Thursday, 24 May 2012

Back in 'Nam

I was enjoying my regular massage earlier. Since I managed to land myself a job with an actual wage I've eschewed saving money in favour of buying things and having massages. I mean, you can't take it with you, can you? Best to enjoy the now rather than think about the future. I'm pretty sure that's the best way to do things anyway. I'll probably thank my younger self when I'm 80, homeless and there is no welfare system left to look after me. But for now, on with the massages.

So I go to this lass who is amazing. It's a proper deep tissue massage so it's blissfully hardcore. That sounds wrong. But oh so right.

I'm starting to drift off while listening to the music that's always played during massages. I think this is to dispell any lingering sense of awkwardness about lying face down, almost completely naked while a stranger rubs every part of you except your vajayjay.

A few weeks ago it was Enigma's Return to Innocence (remember that?) which pleasantly took me back to around 1994 and the days when I would regularly imbibe something rather stronger than prescription codeine and a gin and tonic. This week it was some classical music.

And then Barber's Adagio for Strings kicked in. If you're familiar with this music then you're probably exactly like me in that the instant you hear it you're back in 'Nam with Charlie Sheen. I have seen Platoon way too many times than is good for me and I still cry when Elias is killed. I've a vague notion that Barber wrote the Adagio in the 30s and it was probably inspired by some trauma of his own, such is the pathos and depth of emotion in the music. But for me and many others (let's face it, many others also born in the 70s) I should think it just conjures up Willem Dafoe, slow motion, dropping to his knees while a pre-mental Charlie Sheen watches from a helicopter in anguish.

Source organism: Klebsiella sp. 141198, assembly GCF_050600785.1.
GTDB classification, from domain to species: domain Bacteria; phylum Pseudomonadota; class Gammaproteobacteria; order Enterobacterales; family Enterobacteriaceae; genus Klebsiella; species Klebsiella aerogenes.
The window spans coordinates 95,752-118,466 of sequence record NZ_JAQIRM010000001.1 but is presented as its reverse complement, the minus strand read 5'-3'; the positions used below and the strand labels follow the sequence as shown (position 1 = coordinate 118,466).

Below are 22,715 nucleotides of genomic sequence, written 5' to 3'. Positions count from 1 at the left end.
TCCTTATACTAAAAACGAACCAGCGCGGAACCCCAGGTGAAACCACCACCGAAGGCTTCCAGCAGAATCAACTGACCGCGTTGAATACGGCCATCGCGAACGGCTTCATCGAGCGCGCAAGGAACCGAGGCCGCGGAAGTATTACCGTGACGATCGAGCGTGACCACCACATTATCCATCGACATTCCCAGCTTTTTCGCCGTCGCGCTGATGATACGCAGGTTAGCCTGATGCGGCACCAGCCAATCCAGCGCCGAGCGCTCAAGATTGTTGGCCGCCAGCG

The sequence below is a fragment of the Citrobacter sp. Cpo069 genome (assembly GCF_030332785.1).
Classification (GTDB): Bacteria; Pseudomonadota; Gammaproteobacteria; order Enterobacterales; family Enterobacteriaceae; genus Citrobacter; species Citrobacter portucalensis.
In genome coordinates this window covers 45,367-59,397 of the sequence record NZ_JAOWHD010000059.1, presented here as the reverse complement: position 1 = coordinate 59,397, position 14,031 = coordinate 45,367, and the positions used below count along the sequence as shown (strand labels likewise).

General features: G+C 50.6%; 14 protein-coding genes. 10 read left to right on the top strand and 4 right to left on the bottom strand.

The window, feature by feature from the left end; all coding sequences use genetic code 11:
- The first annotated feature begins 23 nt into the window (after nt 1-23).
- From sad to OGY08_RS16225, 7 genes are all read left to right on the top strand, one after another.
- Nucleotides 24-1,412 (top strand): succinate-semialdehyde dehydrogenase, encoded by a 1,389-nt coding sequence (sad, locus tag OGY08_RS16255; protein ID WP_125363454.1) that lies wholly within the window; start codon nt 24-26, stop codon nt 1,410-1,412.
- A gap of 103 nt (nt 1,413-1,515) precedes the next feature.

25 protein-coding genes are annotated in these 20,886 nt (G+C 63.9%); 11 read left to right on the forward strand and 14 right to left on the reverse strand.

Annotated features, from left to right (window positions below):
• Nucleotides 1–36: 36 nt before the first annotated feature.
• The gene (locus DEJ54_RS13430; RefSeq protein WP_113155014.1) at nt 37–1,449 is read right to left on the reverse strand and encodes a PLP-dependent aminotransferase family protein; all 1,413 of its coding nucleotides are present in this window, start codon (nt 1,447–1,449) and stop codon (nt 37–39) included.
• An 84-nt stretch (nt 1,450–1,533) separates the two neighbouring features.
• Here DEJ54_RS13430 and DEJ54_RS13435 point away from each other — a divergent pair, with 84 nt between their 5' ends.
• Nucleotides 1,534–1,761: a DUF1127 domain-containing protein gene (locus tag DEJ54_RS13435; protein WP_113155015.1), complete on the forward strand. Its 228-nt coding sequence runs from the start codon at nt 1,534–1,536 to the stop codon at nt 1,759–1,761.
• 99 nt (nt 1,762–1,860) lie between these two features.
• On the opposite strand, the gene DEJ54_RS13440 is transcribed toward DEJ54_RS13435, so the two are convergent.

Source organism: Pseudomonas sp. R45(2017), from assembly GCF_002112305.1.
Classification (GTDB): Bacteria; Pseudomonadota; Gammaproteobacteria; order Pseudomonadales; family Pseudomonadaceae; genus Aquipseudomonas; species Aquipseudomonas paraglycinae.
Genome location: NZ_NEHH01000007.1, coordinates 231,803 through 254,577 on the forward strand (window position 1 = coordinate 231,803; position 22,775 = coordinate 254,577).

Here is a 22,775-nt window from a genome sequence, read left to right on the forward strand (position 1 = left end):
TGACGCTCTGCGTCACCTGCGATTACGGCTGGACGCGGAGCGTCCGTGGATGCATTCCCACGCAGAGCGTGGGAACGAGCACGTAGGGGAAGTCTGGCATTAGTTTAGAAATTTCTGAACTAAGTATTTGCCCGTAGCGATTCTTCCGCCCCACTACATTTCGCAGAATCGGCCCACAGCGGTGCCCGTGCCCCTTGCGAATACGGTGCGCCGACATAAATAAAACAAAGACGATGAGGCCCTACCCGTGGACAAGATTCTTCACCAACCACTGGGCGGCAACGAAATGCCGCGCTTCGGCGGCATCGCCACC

It's moving, man.

I don't have much time for war films usually. Just Platoon. And Apocalypse Now. Oh, and Kelly's Heroes, The Dirty Dozen and Full Metal Jacket. So quite a few then I suppose. But mostly in that 80s gung ho YooEssAaaa style. When I started watching them I was too young to be disgusted at the USA's dodgy foreign policy and needless meddling in other countries so I kind of missed Stone's rather blatant message, I was just swept away by the emotion of it all. And the fact that everyone really suited the uniforms.

I wrote an A-level essay based on Platoon I seem to recall. I have harboured a life long crush on both Charlie Sheen and Willem Dafoe thanks to this film. And Adagio for Strings always always makes me cry. And it was the full version that played while I was being pummelled by my masseur. I wanted to ask her whether she felt the same way but one look at her young, young face, blonde highlights and fake tan told me that Platoon probably wasn't at the top of her favourite Vietnam film list.

Thankfully there was some godawful version of The Nutcracker with tinny beat behind it that sounded like it was recorded on a Casio keyboard to bring me back from 'Nam into the present.

They really need to pick something a bit less emotional for the soundtrack to my massages. Am hoping Schindler's List's soundtrack isn't on the cards for next time.

RIP Elias. You were really hot.




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